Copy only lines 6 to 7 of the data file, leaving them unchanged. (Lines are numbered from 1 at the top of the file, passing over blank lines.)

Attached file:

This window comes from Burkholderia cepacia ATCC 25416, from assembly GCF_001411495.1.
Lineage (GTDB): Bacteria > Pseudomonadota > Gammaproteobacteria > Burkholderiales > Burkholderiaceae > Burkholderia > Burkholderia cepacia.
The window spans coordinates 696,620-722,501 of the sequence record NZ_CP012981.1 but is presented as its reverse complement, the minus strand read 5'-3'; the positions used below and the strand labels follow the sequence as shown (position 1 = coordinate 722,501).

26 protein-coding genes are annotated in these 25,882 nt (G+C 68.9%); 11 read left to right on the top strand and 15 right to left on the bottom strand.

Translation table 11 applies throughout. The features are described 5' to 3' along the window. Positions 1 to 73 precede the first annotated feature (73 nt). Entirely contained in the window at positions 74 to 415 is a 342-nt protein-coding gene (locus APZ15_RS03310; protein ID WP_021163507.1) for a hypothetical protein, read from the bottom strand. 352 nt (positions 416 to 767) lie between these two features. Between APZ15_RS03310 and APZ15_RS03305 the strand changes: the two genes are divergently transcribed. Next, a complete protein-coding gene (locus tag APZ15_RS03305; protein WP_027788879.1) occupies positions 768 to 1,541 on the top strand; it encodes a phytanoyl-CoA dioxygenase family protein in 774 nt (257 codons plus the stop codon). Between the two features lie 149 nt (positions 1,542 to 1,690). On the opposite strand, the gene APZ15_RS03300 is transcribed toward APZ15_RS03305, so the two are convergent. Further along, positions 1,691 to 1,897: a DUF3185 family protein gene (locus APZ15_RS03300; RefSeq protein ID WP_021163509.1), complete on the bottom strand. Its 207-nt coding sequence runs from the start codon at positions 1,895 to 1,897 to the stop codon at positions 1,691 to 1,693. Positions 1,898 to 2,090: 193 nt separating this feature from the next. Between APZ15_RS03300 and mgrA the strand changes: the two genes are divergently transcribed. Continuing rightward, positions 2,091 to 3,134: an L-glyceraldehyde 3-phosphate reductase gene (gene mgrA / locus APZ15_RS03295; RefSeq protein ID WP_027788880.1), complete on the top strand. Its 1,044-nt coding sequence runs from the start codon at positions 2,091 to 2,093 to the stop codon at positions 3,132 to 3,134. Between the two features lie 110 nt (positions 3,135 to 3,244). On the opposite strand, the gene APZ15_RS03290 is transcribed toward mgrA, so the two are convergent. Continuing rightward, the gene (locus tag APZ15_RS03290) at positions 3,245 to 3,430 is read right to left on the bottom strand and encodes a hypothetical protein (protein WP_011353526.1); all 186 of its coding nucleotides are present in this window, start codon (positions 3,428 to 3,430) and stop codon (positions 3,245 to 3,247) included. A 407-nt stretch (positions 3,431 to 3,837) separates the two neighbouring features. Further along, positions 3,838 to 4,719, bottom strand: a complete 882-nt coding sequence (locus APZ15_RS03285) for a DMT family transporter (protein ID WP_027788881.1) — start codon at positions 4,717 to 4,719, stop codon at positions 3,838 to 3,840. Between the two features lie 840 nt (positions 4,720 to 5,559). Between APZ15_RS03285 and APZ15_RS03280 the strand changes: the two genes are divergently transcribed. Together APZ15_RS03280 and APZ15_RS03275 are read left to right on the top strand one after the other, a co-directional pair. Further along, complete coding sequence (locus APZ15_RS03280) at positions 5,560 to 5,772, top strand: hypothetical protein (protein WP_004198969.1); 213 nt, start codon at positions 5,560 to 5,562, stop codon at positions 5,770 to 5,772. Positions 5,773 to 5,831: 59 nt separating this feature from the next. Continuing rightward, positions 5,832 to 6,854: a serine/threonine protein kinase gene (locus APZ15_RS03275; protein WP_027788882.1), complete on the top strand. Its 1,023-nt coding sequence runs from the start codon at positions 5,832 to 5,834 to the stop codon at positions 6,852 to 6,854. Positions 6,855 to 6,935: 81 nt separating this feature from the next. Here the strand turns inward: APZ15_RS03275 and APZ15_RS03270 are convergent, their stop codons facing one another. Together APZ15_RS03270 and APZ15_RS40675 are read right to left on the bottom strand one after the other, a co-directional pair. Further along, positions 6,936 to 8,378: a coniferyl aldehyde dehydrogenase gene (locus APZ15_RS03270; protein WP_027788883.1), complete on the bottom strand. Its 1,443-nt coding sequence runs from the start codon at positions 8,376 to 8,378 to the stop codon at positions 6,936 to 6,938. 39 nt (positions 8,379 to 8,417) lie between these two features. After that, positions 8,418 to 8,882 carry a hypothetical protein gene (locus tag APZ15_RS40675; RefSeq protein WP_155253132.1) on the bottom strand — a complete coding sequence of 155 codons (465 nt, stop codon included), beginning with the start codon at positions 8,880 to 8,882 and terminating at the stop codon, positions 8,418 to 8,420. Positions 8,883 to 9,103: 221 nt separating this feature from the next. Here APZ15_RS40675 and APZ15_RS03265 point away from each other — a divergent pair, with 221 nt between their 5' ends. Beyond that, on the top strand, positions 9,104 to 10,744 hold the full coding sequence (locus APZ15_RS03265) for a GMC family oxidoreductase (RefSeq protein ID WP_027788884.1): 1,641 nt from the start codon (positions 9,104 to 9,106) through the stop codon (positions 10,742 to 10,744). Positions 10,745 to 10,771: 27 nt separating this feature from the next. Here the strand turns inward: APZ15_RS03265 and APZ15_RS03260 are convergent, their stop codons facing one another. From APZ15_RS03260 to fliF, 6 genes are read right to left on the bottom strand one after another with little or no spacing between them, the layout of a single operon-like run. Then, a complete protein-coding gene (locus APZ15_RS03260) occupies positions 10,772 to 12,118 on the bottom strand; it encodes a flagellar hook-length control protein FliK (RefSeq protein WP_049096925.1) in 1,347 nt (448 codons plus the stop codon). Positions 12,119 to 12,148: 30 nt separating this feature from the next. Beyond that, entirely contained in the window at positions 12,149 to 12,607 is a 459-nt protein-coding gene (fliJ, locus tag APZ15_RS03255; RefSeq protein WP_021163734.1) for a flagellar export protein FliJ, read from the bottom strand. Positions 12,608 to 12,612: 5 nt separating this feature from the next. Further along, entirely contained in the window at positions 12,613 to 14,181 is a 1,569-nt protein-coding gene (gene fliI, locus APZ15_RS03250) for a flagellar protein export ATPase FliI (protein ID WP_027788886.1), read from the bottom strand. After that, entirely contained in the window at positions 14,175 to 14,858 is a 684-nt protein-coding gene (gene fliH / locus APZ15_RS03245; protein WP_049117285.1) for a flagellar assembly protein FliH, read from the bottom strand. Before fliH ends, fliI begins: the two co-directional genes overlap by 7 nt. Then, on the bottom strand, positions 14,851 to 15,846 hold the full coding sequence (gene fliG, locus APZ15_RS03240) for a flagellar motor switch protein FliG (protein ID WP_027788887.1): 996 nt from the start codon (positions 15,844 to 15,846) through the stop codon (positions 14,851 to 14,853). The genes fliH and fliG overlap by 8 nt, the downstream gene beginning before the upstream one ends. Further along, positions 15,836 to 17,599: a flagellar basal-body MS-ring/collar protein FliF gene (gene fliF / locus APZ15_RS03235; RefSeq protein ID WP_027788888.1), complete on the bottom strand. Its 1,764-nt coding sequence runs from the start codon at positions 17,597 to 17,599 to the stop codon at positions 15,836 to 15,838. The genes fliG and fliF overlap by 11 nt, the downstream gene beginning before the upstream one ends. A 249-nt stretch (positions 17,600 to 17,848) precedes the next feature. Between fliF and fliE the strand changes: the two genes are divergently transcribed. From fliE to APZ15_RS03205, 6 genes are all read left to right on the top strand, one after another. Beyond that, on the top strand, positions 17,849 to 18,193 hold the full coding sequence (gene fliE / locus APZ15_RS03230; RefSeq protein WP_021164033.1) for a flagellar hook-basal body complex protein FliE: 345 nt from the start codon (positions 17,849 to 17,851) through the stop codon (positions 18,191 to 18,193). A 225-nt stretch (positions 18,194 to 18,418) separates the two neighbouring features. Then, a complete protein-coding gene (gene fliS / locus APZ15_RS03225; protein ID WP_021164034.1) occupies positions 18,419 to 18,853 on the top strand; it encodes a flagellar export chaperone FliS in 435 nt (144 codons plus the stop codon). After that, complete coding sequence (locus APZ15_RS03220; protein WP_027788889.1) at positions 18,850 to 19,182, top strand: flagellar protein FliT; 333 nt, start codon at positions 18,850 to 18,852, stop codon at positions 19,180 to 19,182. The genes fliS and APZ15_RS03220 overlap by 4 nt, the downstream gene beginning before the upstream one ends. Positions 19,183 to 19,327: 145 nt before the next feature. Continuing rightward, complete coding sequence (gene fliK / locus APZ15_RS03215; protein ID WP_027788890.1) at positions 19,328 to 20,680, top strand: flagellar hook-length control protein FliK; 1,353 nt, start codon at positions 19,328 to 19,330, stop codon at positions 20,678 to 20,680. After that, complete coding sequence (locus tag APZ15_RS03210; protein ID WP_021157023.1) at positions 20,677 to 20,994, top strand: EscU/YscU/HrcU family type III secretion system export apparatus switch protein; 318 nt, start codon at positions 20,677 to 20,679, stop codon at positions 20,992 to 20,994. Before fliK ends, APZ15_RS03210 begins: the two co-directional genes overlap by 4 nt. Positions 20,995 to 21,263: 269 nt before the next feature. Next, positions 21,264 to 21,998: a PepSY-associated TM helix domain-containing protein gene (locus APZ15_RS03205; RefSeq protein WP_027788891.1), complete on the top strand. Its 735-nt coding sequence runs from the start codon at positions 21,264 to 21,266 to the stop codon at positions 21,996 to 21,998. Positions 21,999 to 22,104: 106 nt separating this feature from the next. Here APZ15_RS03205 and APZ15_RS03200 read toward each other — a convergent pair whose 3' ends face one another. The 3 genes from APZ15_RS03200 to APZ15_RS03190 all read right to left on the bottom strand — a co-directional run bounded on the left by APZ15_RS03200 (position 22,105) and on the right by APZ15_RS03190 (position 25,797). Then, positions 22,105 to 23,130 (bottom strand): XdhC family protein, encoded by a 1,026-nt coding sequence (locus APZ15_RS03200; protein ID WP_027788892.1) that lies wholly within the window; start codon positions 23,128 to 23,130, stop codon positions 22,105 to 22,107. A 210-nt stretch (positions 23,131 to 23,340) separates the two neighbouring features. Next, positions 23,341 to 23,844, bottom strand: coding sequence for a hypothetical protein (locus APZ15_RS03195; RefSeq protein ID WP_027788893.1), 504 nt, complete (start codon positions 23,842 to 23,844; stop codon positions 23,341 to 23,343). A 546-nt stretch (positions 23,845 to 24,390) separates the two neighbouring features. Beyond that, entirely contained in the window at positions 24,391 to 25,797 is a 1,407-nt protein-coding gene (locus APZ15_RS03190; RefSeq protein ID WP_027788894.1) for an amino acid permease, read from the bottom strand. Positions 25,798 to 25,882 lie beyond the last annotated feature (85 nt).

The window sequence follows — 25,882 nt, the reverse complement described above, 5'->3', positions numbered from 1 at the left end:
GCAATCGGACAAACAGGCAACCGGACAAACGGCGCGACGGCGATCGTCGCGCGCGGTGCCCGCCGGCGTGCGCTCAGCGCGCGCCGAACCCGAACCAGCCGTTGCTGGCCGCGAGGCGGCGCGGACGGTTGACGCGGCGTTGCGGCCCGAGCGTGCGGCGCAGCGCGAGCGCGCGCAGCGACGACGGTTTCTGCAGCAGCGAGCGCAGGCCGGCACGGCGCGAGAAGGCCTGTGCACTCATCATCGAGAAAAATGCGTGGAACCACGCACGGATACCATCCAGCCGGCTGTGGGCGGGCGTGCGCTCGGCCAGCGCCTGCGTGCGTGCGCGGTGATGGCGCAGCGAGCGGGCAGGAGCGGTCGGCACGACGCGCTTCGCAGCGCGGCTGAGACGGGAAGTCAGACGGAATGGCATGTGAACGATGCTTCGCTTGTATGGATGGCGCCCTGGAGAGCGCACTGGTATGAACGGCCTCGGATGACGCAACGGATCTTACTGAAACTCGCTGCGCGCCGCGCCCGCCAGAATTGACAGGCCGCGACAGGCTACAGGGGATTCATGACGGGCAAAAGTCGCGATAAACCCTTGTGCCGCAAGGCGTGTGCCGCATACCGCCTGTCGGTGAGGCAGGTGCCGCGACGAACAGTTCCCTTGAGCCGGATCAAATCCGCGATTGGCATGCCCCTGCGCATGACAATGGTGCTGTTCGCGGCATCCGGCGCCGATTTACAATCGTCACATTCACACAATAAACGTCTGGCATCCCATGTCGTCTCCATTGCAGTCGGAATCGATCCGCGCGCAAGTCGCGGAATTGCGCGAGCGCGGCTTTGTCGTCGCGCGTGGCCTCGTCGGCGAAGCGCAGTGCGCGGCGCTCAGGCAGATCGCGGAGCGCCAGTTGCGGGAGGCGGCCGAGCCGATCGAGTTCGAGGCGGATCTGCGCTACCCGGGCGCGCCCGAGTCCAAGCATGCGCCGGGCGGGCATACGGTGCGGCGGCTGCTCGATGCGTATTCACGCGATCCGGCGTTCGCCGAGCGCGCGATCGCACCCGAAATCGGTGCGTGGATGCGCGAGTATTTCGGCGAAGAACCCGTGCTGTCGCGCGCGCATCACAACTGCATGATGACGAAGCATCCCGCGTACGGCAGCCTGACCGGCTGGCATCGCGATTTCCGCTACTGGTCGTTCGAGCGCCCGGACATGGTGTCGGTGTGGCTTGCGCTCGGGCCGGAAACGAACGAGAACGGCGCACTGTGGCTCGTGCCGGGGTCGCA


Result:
The window sequence follows — 25,882 nt, the reverse complement described above, 5'->3', positions numbered from 1 at the left end:
GCAATCGGACAAACAGGCAACCGGACAAACGGCGCGACGGCGATCGTCGCGCGCGGTGCCCGCCGGCGTGCGCTCAGCGCGCGCCGAACCCGAACCAGCCGTTGCTGGCCGCGAGGCGGCGCGGACGGTTGACGCGGCGTTGCGGCCCGAGCGTGCGGCGCAGCGCGAGCGCGCGCAGCGACGACGGTTTCTGCAGCAGCGAGCGCAGGCCGGCACGGCGCGAGAAGGCCTGTGCACTCATCATCGAGAAAAATGCGTGGAACCACGCACGGATACCATCCAGCCGGCTGTGGGCGGGCGTGCGCTCGGCCAGCGCCTGCGTGCGTGCGCGGTGATGGCGCAGCGAGCGGGCAGGAGCGGTCGGCACGACGCGCTTCGCAGCGCGGCTGAGACGGGAAGTCAGACGGAATGGCATGTGAACGATGCTTCGCTTGTATGGATGGCGCCCTGGAGAGCGCACTGGTATGAACGGCCTCGGATGACGCAACGGATCTTACTGAAACTCGCTGCGCGCCGCGCCCGCCAGAATTGACAGGCCGCGACAGGCTACAGGGGATTCATGACGGGCAAAAGTCGCGATAAACCCTTGTGCCGCAAGGCGTGTGCCGCATACCGCCTGTCGGTGAGGCAGGTGCCGCGACGAACAGTTCCCTTGAGCCGGATCAAATCCGCGATTGGCATGCCCCTGCGCATGACAATGGTGCTGTTCGCGGCATCCGGCGCCGATTTACAATCGTCACATTCACACAATAAACGTCTGGCATCCCATGTCGTCTCCATTGCAGTCGGAATCGATCCGCGCGCAAGTCGCGGAATTGCGCGAGCGCGGCTTTGTCGTCGCGCGTGGCCTCGTCGGCGAAGCGCAGTGCGCGGCGCTCAGGCAGATCGCGGAGCGCCAGTTGCGGGAGGCGGCCGAGCCGATCGAGTTCGAGGCGGATCTGCGCTACCCGGGCGCGCCCGAGTCCAAGCATGCGCCGGGCGGGCATACGGTGCGGCGGCTGCTCGATGCGTATTCACGCGATCCGGCGTTCGCCGAGCGCGCGATCGCACCCGAAATCGGTGCGTGGATGCGCGAGTATTTCGGCGAAGAACCCGTGCTGTCGCGCGCGCATCACAACTGCATGATGACGAAGCATCCCGCGTACGGCAGCCTGACCGGCTGGCATCGCGATTTCCGCTACTGGTCGTTCGAGCGCCCGGACATGGTGTCGGTGTGGCTTGCGCTCGGGCCGGAAACGAACGAGAACGGCGCACTGTGGCTCGTGCCGGGGTCGCA